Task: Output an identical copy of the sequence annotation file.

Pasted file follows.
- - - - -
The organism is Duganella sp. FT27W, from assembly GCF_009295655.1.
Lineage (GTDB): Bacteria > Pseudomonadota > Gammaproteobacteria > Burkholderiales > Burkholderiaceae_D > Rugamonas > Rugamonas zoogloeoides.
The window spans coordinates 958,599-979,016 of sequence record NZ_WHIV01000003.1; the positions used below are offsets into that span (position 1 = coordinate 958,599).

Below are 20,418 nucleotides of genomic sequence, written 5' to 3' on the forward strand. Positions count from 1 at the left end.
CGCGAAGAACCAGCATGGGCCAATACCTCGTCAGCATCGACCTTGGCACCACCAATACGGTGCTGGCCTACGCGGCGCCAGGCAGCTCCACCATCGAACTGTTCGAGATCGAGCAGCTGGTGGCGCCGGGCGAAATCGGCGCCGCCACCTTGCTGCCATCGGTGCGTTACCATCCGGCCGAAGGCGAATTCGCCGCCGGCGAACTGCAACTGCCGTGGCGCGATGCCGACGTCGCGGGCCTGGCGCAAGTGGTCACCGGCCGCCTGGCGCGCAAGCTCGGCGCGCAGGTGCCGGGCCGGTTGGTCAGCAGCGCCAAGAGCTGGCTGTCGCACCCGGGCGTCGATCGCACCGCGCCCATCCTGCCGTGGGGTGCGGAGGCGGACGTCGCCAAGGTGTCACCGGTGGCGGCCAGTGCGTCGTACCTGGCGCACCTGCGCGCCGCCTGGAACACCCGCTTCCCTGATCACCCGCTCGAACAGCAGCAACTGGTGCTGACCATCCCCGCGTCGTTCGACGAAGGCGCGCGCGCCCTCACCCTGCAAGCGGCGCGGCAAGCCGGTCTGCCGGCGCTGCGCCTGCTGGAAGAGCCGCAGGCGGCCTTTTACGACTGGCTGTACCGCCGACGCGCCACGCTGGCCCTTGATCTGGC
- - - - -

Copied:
The organism is Duganella sp. FT27W, from assembly GCF_009295655.1.
Lineage (GTDB): Bacteria > Pseudomonadota > Gammaproteobacteria > Burkholderiales > Burkholderiaceae_D > Rugamonas > Rugamonas zoogloeoides.
The window spans coordinates 958,599-979,016 of sequence record NZ_WHIV01000003.1; the positions used below are offsets into that span (position 1 = coordinate 958,599).

Below are 20,418 nucleotides of genomic sequence, written 5' to 3' on the forward strand. Positions count from 1 at the left end.
CGCGAAGAACCAGCATGGGCCAATACCTCGTCAGCATCGACCTTGGCACCACCAATACGGTGCTGGCCTACGCGGCGCCAGGCAGCTCCACCATCGAACTGTTCGAGATCGAGCAGCTGGTGGCGCCGGGCGAAATCGGCGCCGCCACCTTGCTGCCATCGGTGCGTTACCATCCGGCCGAAGGCGAATTCGCCGCCGGCGAACTGCAACTGCCGTGGCGCGATGCCGACGTCGCGGGCCTGGCGCAAGTGGTCACCGGCCGCCTGGCGCGCAAGCTCGGCGCGCAGGTGCCGGGCCGGTTGGTCAGCAGCGCCAAGAGCTGGCTGTCGCACCCGGGCGTCGATCGCACCGCGCCCATCCTGCCGTGGGGTGCGGAGGCGGACGTCGCCAAGGTGTCACCGGTGGCGGCCAGTGCGTCGTACCTGGCGCACCTGCGCGCCGCCTGGAACACCCGCTTCCCTGATCACCCGCTCGAACAGCAGCAACTGGTGCTGACCATCCCCGCGTCGTTCGACGAAGGCGCGCGCGCCCTCACCCTGCAAGCGGCGCGGCAAGCCGGTCTGCCGGCGCTGCGCCTGCTGGAAGAGCCGCAGGCGGCCTTTTACGACTGGCTGTACCGCCGACGCGCCACGCTGGCCCTTGATCTGGC